Inspection Crackdown Planned By Ship Insurers

Many international marine insurers, faced with mounting losses, have decided on closer inspections of risky commercial ships and on depriving some of them of hull insurance.

Coming in the wake of the worst year for casualties for bulk and combination carriers, this strategy is part of a plan to be phased in by members of the Institute of London Underwriters (ILU) and Lloyd's of London, the institutions that comprise most of the worldwide marine insurance market.

Representing both the institute and marine underwriters at Lloyd's, the Joint Hull Committee has introduced a structural condition warranty that will require owners to carry out a survey of their vessels within a specified time before insurance cover can be renewed.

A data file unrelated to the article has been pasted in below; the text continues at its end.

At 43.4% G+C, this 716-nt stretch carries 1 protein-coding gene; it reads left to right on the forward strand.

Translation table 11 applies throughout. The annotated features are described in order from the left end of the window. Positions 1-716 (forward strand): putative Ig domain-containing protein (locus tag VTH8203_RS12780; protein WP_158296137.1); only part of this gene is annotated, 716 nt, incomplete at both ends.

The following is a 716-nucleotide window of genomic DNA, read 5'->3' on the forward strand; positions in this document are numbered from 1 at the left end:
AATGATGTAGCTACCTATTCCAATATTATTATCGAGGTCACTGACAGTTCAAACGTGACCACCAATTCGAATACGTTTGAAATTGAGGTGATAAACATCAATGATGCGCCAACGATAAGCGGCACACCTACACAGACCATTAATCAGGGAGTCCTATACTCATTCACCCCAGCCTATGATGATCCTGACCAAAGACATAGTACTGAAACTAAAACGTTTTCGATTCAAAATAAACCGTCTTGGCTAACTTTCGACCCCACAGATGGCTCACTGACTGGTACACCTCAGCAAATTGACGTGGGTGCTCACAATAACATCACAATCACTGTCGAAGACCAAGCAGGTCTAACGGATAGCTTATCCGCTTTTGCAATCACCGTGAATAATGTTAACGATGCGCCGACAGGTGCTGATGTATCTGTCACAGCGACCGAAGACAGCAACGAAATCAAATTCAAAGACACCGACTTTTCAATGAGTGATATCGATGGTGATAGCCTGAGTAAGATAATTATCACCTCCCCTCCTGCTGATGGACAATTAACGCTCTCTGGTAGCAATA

Roger Nixon, chairman of the Joint Hull Committee, said underwriters can insist on the warranty at their discretion. The panel proposed no hard and fast rules about when an owner might be asked to conduct the extra survey.

Mr.Nixon said tankers and bulk carriers more than 12 years old probably should undergo the new inspection.

He advised insurers to check all vessels more than 15 years old.

The ILU, meanwhile, warned that double-hull tankers probably will be liable to higher insurance premiums because of the dangers of gas building up between the two hulls.

Maritime Reporter Magazine, page 29,  Mar 1992

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Maritime Reporter

First published in 1881 Maritime Reporter is the world's largest audited circulation publication serving the global maritime industry.